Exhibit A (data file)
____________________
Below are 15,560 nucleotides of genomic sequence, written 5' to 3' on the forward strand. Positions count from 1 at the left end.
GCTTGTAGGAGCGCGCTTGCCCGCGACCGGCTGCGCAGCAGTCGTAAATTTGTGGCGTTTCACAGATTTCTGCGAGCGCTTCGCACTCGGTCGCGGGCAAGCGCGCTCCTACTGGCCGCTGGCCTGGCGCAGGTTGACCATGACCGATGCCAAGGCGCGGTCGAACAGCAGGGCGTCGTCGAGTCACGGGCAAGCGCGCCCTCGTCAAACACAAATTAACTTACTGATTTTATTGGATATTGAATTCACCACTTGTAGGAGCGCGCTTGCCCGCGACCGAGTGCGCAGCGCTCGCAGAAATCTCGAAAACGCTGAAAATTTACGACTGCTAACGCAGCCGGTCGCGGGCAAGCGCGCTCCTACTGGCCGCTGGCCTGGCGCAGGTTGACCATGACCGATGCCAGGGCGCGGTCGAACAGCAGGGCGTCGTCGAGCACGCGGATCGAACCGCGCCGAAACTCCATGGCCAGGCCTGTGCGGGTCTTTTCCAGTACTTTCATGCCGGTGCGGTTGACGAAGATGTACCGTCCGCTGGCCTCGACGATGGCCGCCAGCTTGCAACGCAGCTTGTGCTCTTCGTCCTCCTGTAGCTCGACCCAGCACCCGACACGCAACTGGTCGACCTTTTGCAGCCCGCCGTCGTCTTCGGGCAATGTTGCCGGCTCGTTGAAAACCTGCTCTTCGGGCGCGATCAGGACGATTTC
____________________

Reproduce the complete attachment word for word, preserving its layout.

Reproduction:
Below are 15,560 nucleotides of genomic sequence, written 5' to 3' on the forward strand. Positions count from 1 at the left end.
GCTTGTAGGAGCGCGCTTGCCCGCGACCGGCTGCGCAGCAGTCGTAAATTTGTGGCGTTTCACAGATTTCTGCGAGCGCTTCGCACTCGGTCGCGGGCAAGCGCGCTCCTACTGGCCGCTGGCCTGGCGCAGGTTGACCATGACCGATGCCAAGGCGCGGTCGAACAGCAGGGCGTCGTCGAGTCACGGGCAAGCGCGCCCTCGTCAAACACAAATTAACTTACTGATTTTATTGGATATTGAATTCACCACTTGTAGGAGCGCGCTTGCCCGCGACCGAGTGCGCAGCGCTCGCAGAAATCTCGAAAACGCTGAAAATTTACGACTGCTAACGCAGCCGGTCGCGGGCAAGCGCGCTCCTACTGGCCGCTGGCCTGGCGCAGGTTGACCATGACCGATGCCAGGGCGCGGTCGAACAGCAGGGCGTCGTCGAGCACGCGGATCGAACCGCGCCGAAACTCCATGGCCAGGCCTGTGCGGGTCTTTTCCAGTACTTTCATGCCGGTGCGGTTGACGAAGATGTACCGTCCGCTGGCCTCGACGATGGCCGCCAGCTTGCAACGCAGCTTGTGCTCTTCGTCCTCCTGTAGCTCGACCCAGCACCCGACACGCAACTGGTCGACCTTTTGCAGCCCGCCGTCGTCTTCGGGCAATGTTGCCGGCTCGTTGAAAACCTGCTCTTCGGGCGCGATCAGGACGATTTC